Well before I went here I'd never heard of Harry Denton and his starlight room and although I still don't know who he is I'll certainly remember his name. The Nightclub is situated at the top of the Sir francis drake Hotel and the views alone are worth the cover charge(which if I remember right varied between10-20dollars depending on the night)
The Club is full of beautiful women and there is a live band which play a mix of music which is very very good. The prices for drinks aren't cheap but its to be expected. One thing which did surprise me was the door staff(bouncers) were really nice guys and were willing to have a laugh and joke with you while still remaining proffesional something british doormen need to learn.
Another surprising thing was the dancers. Totally out of the blue two gorgeus women started dancing on mini platforms with no more than underwear on. this was not a one off and we witnessed this on a few different nights. But I'd thoroughly recomend to anyone wanting a very nice out
Dress Code: well dressed. Shirt and shoes on the weekend
Alternative and grungy is the best way to describe Lucky 13. Very much a scene for the locals. No DJ, no dancing, no dress code, just your local watering hole complete with pool table and video games...alcohol of course! To enjoy the view, sit on the balcony and people watch (one of my favorite things to do!). Frequented by lesbians, bi, gay and straight people, it's a cool punk bar.
Dress Code: NONE! Go grungy, you'll fit in better!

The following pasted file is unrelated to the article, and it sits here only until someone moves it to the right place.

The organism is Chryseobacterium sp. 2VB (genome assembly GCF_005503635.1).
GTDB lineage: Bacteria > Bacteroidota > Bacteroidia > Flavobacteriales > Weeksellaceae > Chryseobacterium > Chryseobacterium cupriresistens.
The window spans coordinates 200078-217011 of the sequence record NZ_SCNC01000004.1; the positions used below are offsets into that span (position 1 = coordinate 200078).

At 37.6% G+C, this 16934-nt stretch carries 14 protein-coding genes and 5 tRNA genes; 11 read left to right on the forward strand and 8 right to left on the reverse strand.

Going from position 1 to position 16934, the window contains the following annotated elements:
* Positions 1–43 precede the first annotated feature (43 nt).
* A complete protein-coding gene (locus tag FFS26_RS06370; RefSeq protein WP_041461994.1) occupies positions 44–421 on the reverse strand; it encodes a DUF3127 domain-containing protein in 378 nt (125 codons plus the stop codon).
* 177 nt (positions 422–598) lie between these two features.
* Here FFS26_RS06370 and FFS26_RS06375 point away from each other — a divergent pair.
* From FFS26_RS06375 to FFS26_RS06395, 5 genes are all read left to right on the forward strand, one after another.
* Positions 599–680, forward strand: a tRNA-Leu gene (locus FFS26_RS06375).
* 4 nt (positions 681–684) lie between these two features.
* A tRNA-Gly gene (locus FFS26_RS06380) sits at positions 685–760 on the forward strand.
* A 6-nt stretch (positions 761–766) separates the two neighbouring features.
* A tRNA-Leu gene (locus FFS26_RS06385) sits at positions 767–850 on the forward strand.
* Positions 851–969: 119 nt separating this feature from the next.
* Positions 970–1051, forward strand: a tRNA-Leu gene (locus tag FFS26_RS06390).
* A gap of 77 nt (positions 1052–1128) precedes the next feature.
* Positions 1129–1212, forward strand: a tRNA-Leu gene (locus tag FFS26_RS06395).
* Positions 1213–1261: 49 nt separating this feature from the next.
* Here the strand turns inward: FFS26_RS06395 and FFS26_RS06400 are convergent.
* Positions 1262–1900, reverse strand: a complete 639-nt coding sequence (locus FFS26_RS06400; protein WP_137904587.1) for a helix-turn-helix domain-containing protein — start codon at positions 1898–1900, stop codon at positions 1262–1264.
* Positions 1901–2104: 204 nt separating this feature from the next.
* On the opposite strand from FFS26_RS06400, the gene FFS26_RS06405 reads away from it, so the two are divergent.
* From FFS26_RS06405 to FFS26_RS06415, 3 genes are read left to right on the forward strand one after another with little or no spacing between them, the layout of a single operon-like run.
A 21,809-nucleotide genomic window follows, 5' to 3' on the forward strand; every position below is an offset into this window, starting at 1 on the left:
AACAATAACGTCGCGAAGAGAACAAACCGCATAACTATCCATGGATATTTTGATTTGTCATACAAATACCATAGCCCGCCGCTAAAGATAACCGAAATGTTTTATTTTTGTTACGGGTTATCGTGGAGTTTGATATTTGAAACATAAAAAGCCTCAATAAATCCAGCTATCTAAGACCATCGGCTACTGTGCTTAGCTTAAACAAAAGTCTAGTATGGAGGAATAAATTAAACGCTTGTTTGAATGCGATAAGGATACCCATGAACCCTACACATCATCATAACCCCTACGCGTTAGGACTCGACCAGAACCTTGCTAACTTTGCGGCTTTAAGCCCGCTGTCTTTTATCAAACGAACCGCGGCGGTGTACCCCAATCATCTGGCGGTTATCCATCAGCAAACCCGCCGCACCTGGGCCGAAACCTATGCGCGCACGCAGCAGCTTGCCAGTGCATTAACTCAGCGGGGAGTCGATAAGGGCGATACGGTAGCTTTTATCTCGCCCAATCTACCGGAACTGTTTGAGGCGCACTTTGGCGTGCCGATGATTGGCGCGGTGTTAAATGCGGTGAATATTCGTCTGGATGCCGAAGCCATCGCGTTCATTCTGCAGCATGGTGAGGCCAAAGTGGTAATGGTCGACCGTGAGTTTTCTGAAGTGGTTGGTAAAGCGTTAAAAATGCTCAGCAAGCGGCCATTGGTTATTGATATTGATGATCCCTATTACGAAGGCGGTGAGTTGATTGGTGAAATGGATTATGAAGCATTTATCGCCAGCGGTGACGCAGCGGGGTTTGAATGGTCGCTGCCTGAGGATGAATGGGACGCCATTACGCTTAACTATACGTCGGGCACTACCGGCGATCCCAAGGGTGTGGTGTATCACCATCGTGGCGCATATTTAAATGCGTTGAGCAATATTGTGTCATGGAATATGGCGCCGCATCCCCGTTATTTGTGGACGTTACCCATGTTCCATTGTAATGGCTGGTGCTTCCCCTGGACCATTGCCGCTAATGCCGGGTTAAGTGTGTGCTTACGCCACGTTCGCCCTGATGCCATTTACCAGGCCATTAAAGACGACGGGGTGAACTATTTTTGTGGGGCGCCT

Basically, we were looking to go out in downtown but didn't want to pay $20 to get in, which it seemed like all the big clubs there had. The Cellar was walking distance from our hotels, only cost $5 to get in, and was one of the funnest nights we've had. Their Friday night party has an 80's theme, and the crowd was DOWN to dance. They also had hip hop in the 2nd room, which was nicer looking but slightly smaller. It's usually pretty hard to find a place where the crowd and music appeases everyone in our group, but there were plenty of attractive (and surprisingly NOT snobby) people there, as well as having 2 different styles of music going on. I will be moving to SF in a few weeks and am definetely going to frequent this place -- it's laid back, friendly, and good to take groups because there really is something for everyone.
Dress Code: It was a friday when I went, and the girl on the phone said no hats or athletica apparel was allowed. Jeans and/or sneakers had to be dressed up with a nice shirt. I think the idea was just don't look like a slob.
The Peacock Lounge is one of the strangest clubs you will ever go to. It is, as Forrest Gump would say, like a box of chocolates... you never know what you're going to get!
The Peacock has no regular hours. It is available by rental only, so on Friday and Saturday nights it will usually be open. The cover charge, admission policies, and entertainment are all up to the folks renting it - and can range from a lineup of local rock bands to art openings to performance art to theater and everything in between. The only way to know is to show up.
Sometimes events there will be by invitation only, but if you explain that you're a tourist (and give them a little money), I'm sure they'd let you in. The bar is run by the owners, and is usually a low-budget affair - cans of beer in big ice tubs for $2. Last time I went they had liquor, but who knows now.
The great thing about the Peacock is that, whatever you see there, it will be the real San Francisco. You'll meet great people and see how the locals do things.
Dress Code: Again, up to the renters, but given the neighborhood, I would say none.
This is the capital of Union Square nightlife!! The Starlight room is a dance club located at the top of the Sir Francis Drake hotel. From below, you can see a madhouse of strobe lights, colors and glitter from the disco ball...
The Room features live music and has a bar (nobody under 18 allowed...sorry kids!!)